Archives for September 2014

Black women’s groups to meet with NFL on lack of diversity in domestic violence panel

A meeting has been scheduled Wednesday between the National Football League and representatives of the Black Women’s Roundtable, which had questioned the lack of diversity on a domestic violence advisory panel.  Members of the group are scheduled to meet with NFL executives Anna Isaacson and Troy Vincent at the league’s headquarters in New York City, according to Edrea Davis, communications director for the National Coalition on Black Civic Participation and the Black Women’s Roundtable. However, the group still wants a meeting with NFL Commissioner Roger Goodell.

“The women will urge the NFL to add black women experts in domestic violence and sexual assault to the NFL’s recently established domestic violence advisory board,” Davis told She the People. “They will also discuss other issues related to diversity and cultural sensitivity, eradicating the culture of violence within the league, and the date of the meeting they requested with NFL commissioner Roger Goodell.”

3 Charlotteans made history

Three prominent Charlotteans visited First Ward Elementary on Friday as part of a national day of service in the African-American community.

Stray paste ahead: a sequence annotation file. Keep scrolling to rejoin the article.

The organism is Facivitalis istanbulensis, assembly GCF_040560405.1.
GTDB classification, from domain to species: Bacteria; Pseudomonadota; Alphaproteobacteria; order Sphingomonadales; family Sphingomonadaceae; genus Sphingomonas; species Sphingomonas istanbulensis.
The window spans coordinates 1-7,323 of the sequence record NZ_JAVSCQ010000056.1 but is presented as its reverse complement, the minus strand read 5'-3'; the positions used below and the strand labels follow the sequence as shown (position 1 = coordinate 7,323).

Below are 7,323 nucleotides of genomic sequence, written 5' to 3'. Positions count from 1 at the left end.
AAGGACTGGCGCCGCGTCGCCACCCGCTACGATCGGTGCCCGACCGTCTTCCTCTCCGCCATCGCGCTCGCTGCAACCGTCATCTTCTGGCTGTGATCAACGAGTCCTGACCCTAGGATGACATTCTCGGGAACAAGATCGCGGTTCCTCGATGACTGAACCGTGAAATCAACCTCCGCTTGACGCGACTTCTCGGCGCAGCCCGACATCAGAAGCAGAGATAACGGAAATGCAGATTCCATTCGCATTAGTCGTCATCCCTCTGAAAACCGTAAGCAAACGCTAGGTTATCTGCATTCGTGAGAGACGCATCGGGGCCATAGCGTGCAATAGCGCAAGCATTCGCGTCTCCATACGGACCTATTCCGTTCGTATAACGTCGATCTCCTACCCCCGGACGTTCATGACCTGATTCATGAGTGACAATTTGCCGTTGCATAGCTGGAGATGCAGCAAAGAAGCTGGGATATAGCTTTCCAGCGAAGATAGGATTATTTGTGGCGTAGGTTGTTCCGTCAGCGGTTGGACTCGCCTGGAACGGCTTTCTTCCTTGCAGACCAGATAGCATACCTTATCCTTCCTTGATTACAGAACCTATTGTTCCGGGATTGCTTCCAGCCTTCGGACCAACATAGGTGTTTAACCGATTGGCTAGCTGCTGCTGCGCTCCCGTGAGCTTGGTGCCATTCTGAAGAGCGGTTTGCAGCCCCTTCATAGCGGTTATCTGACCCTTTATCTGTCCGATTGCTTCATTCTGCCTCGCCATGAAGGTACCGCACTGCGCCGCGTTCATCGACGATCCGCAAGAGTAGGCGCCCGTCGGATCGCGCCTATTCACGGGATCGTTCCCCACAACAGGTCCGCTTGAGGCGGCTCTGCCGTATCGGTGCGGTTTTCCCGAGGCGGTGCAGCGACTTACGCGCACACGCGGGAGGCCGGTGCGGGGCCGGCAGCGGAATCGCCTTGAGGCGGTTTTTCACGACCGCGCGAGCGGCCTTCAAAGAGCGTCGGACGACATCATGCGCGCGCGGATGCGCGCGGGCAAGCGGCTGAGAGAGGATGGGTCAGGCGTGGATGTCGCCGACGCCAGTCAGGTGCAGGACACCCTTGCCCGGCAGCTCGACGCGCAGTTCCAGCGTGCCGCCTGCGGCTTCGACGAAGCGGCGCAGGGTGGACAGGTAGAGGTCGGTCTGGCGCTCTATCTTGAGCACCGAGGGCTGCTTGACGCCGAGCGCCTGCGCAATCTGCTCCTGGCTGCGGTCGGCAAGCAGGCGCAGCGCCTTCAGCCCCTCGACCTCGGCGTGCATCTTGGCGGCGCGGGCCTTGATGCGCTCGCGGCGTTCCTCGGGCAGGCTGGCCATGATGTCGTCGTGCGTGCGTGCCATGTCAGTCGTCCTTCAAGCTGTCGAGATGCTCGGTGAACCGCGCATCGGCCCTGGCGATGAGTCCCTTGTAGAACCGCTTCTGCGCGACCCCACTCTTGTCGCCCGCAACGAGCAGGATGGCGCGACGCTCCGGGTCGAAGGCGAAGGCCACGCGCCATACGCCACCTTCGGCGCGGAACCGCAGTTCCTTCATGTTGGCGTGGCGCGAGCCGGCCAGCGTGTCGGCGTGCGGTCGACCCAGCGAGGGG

Former ballerina Ayisha McMillan Cravotta, bank executive and Obama administration education adviser Lenny Springs and journalist Mary C. Curtis shared their life stories and encouraged students to value education. Their visit was coordinated by The HistoryMakers, a nonprofit oral history project. Across the country, 400 leaders in the black community visited 200 schools.

Minority Voters Sought In North Carolina Senate Race

CHARLOTTE, N.C. — Political Contributor Mary C. Curtis has been monitoring the NC senate race and says candidates Thom Tillis and Kay Hagan are looking to attract minority voters. She looks at one of the largest minority voting blocks in the state.


Fans and domestic violence survivors find common ground on an NFL weekend

CHARLOTTE, N.C. – Though Carolina Panthers fans can’t be happy with the Sunday night thrashing their team took in a nationally televised game against Pittsburgh, they didn’t mind thinking about football – just football. But even as Steelers and Panthers fans exchanged some pre-game trash talk while enjoying a meal in the Carolina sunshine, they had some things to say about the issue of domestic violence, one that has enmeshed NFL leadership and the team that plays in Charlotte.

In some ways, their sentiments were not that different from members of a panel of survivors of domestic violence the day before – both groups were critical of the NFL’s reaction to the Ray Rice episode but grateful that the issue is in the open. On Saturday, at a meeting of the Charlotte Area Association of Black Journalists, three women added dimension to the image of victim. And fans and survivors found common ground.